Dilemma of Choice

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One reason I’m a fan of cloud computing, and in particular Platform as a Service (Paas), is that it restricts the design choices available when creating or integrating solutions. Of course choice is great but it can become a problem when there are too many options and no clear way to choose between them. How many times have you seen a project stuck in analysis paralysis? Enter the Architect…

Firstly, at the Enterprise level (and enterprise could refer to an entire organisation or an organisational division depending on structure and business model), there need to be some clear guidelines and technology selections. Exactly what these are will depend on what’s important to the organisation. Architecture principles translate what’s important to the organisation into guidance that can be applied to technology selection and solution designs. They will have the effect of restricting the number of choices available. Examples of restrictions include:

  • High-level architectures: Monolithic, Layered, Service Oriented, Event Driven, etc.
  • Data that must be common/shared (master data)
  • Integration patterns (point-to-point, brokered, pub-sub, etc.)
  • Availability targets, disaster recovery
  • Security standards
  • Data protection (e.g. how does the Patriot act impact ability to use cloud providers)
  • Technology vendors
  • Consultancies
  • Individual technology components like OS, Database, Middleware, Web
  • Hosting: internal, virtualised, external
  • Existing solutions/applications that will not be replaced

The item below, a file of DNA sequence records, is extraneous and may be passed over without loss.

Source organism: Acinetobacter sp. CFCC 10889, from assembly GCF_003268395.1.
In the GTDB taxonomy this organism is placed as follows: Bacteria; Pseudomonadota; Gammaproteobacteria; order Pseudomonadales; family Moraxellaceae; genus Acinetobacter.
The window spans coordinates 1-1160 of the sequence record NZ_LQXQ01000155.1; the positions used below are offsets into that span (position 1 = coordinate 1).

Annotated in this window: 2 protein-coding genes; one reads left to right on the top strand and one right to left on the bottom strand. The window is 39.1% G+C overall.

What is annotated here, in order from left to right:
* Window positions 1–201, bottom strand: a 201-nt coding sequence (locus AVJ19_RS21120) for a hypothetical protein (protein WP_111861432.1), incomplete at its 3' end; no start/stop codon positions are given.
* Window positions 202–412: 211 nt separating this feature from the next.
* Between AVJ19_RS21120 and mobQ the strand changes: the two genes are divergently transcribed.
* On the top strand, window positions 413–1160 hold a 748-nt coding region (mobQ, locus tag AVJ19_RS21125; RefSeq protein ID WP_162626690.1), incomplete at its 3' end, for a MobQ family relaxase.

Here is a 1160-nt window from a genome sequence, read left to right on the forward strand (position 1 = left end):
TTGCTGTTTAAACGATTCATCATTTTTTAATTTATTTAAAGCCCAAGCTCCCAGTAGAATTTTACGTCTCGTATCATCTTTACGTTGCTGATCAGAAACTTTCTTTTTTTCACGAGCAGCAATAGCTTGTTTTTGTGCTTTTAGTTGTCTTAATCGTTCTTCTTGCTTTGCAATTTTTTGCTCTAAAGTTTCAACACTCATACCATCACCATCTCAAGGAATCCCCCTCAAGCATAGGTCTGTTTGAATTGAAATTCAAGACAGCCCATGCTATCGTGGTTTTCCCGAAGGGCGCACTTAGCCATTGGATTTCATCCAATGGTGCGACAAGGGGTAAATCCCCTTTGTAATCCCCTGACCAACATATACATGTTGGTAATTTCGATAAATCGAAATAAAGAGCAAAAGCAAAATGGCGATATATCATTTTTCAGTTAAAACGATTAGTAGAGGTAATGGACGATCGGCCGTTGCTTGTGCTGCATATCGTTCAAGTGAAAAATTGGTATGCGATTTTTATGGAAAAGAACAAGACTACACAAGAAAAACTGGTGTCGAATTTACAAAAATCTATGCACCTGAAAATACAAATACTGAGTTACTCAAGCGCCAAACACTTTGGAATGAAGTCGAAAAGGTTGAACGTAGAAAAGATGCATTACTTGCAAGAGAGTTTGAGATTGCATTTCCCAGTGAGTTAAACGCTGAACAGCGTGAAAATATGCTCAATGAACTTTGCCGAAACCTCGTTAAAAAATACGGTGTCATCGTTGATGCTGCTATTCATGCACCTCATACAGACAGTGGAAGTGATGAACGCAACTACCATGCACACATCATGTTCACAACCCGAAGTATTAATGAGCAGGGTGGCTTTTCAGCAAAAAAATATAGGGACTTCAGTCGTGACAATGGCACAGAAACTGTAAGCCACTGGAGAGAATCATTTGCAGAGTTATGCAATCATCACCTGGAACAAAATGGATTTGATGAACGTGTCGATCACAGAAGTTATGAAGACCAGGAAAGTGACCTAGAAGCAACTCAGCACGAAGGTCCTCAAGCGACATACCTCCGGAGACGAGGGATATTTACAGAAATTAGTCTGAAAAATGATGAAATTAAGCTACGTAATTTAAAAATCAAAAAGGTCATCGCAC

• Upgrade frequency (incremental or wait until support is ending)

I’d like to re-emphasis that, at the enterprise level, principles should only reflect the most important guidance and will lead to some restrictions in the list above. There will also be commercial considerations that bring restrictions, most probably due to enterprise-wide deals with vendors like Microsoft, Oracle and IBM to volume licence a range of products.

If the Enterprise Architecture job has been done well a reasonable number of choices will already have been made but there will usually be some still to make, for example:

  • Do we make use of new features in the framework, database, server, etc.?
  • Which library do we use for feature x? This is more of an issue for open source where multiple implementations are available as opposed to frameworks like .NET
  • We could do this in compliance with the Enterprise Architecture but don’t have time and there is a non-compliant alternative
  • This is a completely new requirement, where do we start?

I would suggest that if it’s taking a long time to choose between alternatives it is either because:

  • The Enterprise-level guidance is not clear in this respect, in which case the Enterprise architect needs to be involved in order to clarify and update the existing guidanceor